A unique bursary was presented last weekend in memory of a young man’s passion for music and his ability to overcome obstacles.
On Oct 24, 2015, 37-year-old Aaron Peter Olfert passed away suddenly at his home in Penticton of natural causes.
Coming from a musical family, music came naturally to Aaron, first learning guitar and then drums.
But Aaron had what some might call a disadvantage. Aaron had cerebral palsy, which left his right hand physically challenged and unable to hold a guitar pick. But that didn’t stop him.
“To say he was a determined student was a bit of an understatement,” explained Noel Wentworth, vice-president of education at Wentworth Music and Aaron’s first guitar teacher.
“In no way would he accept anything less than what he wanted.”
When Aaron first began lessons, under the suggestion of Wentworth and help from his youth pastor and momma, they created a way that he could hold a guitar pick by wearing a modified golf glove so he could strum. Wentworth said it taught him an important life lesson that just about anything could be overcome with desire and a little ingenuity.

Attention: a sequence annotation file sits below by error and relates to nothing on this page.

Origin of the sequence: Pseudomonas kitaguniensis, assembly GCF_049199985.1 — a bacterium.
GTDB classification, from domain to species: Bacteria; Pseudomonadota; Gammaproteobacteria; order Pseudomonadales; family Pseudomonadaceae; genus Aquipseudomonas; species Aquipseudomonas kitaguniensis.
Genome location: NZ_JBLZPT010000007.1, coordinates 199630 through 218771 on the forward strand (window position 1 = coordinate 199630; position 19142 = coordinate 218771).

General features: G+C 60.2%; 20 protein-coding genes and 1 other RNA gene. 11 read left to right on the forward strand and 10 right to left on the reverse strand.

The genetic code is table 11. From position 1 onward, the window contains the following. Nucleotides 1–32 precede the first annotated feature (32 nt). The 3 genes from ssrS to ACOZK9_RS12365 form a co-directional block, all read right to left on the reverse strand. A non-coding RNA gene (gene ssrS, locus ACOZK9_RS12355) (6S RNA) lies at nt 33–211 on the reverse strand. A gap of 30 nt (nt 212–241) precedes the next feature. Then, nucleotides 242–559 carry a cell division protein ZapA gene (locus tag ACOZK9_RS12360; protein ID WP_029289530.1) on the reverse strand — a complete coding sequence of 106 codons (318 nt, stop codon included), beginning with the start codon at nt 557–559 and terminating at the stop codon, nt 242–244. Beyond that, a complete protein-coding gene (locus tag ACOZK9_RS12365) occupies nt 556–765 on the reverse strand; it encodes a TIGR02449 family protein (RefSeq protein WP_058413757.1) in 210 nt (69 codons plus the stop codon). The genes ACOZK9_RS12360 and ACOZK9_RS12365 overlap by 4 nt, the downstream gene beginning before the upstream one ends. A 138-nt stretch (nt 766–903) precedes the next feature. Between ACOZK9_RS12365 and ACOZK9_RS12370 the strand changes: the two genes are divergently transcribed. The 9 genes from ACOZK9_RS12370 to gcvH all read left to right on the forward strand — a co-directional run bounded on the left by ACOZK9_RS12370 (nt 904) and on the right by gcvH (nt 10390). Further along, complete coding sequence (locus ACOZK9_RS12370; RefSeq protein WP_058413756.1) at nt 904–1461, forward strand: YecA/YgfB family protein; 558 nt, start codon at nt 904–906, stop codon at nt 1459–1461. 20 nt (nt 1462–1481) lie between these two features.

After his passing the Olfert family approached Wentworth Music to set up a bursary to honour the memory and passion Aaron had for music.
Instead of flowers, the family requested that people send funds to a special account set aside at Wentworth Music to provide an instrument to a student in need.
“When he wasn’t at work, he was playing music,” explained Kristen Newman, Aaron’s sister. “To have donations go into this bursary for him meant another young person could carry on his love of playing music.”
By the end of December, with the help of Wentworth Music providing the instruments at family pricing, the amount donated was enough to provide not only a new guitar to a student who fit the criteria set by the family, but also a set of electronic drums to a family of three students!
The bursary presentation held at Wentworth Music had many of Aaron’s family on hand as well as the executive team of Wentworth Music who presented two families this one-time bursary in the form of a Taylor acoustic guitar and Roland TD11-KS electronic drum set.
Newman, who was at the event, explained how Aaron’s music would draw you in, whether he was playing acoustic guitar in the living room at a family home, drums on stage at a venue in Penticton with the Van Horne Trio, or outdoors around a bonfire with friends.
The unanimous sentiment was that they could not have found a better fit than the students they selected for the bursaries.
“We all thought this was such a fitting way to pay tribute to an extraordinary person who’s love of music impacted so many. We hope to see other families and businesses participate in creative bursaries like this in the future,” stated Wentworth.